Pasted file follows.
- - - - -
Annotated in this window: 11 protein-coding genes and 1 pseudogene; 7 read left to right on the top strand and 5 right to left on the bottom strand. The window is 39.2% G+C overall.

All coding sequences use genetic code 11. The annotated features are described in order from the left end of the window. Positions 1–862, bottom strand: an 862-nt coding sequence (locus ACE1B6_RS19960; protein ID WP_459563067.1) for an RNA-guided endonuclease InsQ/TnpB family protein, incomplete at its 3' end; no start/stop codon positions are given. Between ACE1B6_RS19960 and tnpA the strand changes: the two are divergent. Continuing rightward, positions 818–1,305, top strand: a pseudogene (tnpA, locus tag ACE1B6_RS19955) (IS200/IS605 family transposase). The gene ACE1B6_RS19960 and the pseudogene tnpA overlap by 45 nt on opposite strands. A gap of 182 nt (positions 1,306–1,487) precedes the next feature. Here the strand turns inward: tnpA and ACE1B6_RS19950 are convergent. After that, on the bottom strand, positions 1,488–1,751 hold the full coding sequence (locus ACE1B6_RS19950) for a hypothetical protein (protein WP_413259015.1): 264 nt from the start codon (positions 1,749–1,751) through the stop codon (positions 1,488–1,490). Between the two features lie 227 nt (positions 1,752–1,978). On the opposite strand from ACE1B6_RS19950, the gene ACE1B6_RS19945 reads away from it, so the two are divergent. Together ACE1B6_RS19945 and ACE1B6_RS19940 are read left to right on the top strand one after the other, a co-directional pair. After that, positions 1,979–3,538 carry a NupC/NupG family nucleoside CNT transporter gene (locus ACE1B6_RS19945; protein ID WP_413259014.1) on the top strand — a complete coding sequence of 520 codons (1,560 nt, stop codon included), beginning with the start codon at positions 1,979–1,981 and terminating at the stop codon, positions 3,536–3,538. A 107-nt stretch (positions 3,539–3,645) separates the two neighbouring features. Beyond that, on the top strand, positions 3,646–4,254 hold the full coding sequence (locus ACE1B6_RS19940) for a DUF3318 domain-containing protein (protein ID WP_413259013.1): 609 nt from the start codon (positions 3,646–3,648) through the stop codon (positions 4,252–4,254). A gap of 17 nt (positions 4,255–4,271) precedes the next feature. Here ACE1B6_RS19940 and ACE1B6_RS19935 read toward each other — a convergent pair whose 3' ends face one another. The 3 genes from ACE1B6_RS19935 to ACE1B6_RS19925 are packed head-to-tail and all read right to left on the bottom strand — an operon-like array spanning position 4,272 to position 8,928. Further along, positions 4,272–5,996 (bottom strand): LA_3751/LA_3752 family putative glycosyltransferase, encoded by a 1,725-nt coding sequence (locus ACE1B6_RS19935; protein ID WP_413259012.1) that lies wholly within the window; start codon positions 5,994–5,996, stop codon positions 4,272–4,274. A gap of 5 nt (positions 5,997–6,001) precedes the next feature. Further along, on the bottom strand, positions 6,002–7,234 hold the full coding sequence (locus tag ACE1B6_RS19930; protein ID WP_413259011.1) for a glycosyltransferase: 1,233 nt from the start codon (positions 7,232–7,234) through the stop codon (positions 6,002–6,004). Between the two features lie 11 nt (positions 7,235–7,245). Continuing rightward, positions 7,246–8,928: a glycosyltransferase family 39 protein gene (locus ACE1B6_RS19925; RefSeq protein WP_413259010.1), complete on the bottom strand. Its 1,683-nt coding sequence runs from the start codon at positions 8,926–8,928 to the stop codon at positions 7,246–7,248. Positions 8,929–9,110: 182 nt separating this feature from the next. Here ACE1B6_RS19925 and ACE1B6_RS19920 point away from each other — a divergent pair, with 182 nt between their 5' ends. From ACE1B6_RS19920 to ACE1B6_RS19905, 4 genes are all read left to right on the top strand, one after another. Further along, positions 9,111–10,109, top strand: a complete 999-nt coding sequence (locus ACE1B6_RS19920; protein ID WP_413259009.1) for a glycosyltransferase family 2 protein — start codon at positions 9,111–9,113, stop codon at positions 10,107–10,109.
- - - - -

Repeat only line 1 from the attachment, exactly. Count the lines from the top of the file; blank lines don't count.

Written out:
Annotated in this window: 11 protein-coding genes and 1 pseudogene; 7 read left to right on the top strand and 5 right to left on the bottom strand. The window is 39.2% G+C overall.